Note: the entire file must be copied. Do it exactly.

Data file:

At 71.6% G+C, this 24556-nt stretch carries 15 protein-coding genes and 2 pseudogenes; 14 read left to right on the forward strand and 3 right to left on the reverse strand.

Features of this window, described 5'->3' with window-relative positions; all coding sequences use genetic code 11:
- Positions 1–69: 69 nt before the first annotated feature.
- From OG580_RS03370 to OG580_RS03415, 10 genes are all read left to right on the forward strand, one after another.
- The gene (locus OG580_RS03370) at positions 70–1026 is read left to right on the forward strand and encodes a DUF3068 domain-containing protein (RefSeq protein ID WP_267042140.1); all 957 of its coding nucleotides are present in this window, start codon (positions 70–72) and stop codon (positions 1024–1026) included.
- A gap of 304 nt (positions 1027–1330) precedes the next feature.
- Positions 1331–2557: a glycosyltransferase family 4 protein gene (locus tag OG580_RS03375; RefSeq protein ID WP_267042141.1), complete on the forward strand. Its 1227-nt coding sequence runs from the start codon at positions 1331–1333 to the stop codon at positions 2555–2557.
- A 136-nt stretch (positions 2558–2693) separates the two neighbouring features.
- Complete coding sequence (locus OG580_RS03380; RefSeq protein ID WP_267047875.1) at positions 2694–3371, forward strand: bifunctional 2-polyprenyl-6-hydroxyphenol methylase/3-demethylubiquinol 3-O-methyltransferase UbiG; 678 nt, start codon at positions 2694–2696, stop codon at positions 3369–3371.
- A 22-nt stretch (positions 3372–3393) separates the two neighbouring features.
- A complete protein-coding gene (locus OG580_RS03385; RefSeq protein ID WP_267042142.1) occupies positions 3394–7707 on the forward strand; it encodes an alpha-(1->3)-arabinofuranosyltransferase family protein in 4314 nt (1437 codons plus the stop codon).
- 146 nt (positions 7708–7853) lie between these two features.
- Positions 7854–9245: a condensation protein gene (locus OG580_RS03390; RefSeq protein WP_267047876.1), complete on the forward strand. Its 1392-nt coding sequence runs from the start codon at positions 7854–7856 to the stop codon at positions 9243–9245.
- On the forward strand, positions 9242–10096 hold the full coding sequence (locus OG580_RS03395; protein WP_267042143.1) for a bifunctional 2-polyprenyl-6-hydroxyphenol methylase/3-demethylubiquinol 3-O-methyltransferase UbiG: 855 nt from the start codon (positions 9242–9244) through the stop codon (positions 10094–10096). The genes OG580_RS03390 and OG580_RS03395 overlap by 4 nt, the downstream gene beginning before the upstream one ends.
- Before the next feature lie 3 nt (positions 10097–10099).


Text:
At 71.6% G+C, this 24556-nt stretch carries 15 protein-coding genes and 2 pseudogenes; 14 read left to right on the forward strand and 3 right to left on the reverse strand.

Features of this window, described 5'->3' with window-relative positions; all coding sequences use genetic code 11:
- Positions 1–69: 69 nt before the first annotated feature.
- From OG580_RS03370 to OG580_RS03415, 10 genes are all read left to right on the forward strand, one after another.
- The gene (locus OG580_RS03370) at positions 70–1026 is read left to right on the forward strand and encodes a DUF3068 domain-containing protein (RefSeq protein ID WP_267042140.1); all 957 of its coding nucleotides are present in this window, start codon (positions 70–72) and stop codon (positions 1024–1026) included.
- A gap of 304 nt (positions 1027–1330) precedes the next feature.
- Positions 1331–2557: a glycosyltransferase family 4 protein gene (locus tag OG580_RS03375; RefSeq protein ID WP_267042141.1), complete on the forward strand. Its 1227-nt coding sequence runs from the start codon at positions 1331–1333 to the stop codon at positions 2555–2557.
- A 136-nt stretch (positions 2558–2693) separates the two neighbouring features.
- Complete coding sequence (locus OG580_RS03380; RefSeq protein ID WP_267047875.1) at positions 2694–3371, forward strand: bifunctional 2-polyprenyl-6-hydroxyphenol methylase/3-demethylubiquinol 3-O-methyltransferase UbiG; 678 nt, start codon at positions 2694–2696, stop codon at positions 3369–3371.
- A 22-nt stretch (positions 3372–3393) separates the two neighbouring features.
- A complete protein-coding gene (locus OG580_RS03385; RefSeq protein ID WP_267042142.1) occupies positions 3394–7707 on the forward strand; it encodes an alpha-(1->3)-arabinofuranosyltransferase family protein in 4314 nt (1437 codons plus the stop codon).
- 146 nt (positions 7708–7853) lie between these two features.
- Positions 7854–9245: a condensation protein gene (locus OG580_RS03390; RefSeq protein WP_267047876.1), complete on the forward strand. Its 1392-nt coding sequence runs from the start codon at positions 7854–7856 to the stop codon at positions 9243–9245.
- On the forward strand, positions 9242–10096 hold the full coding sequence (locus OG580_RS03395; protein WP_267042143.1) for a bifunctional 2-polyprenyl-6-hydroxyphenol methylase/3-demethylubiquinol 3-O-methyltransferase UbiG: 855 nt from the start codon (positions 9242–9244) through the stop codon (positions 10094–10096). The genes OG580_RS03390 and OG580_RS03395 overlap by 4 nt, the downstream gene beginning before the upstream one ends.
- Before the next feature lie 3 nt (positions 10097–10099).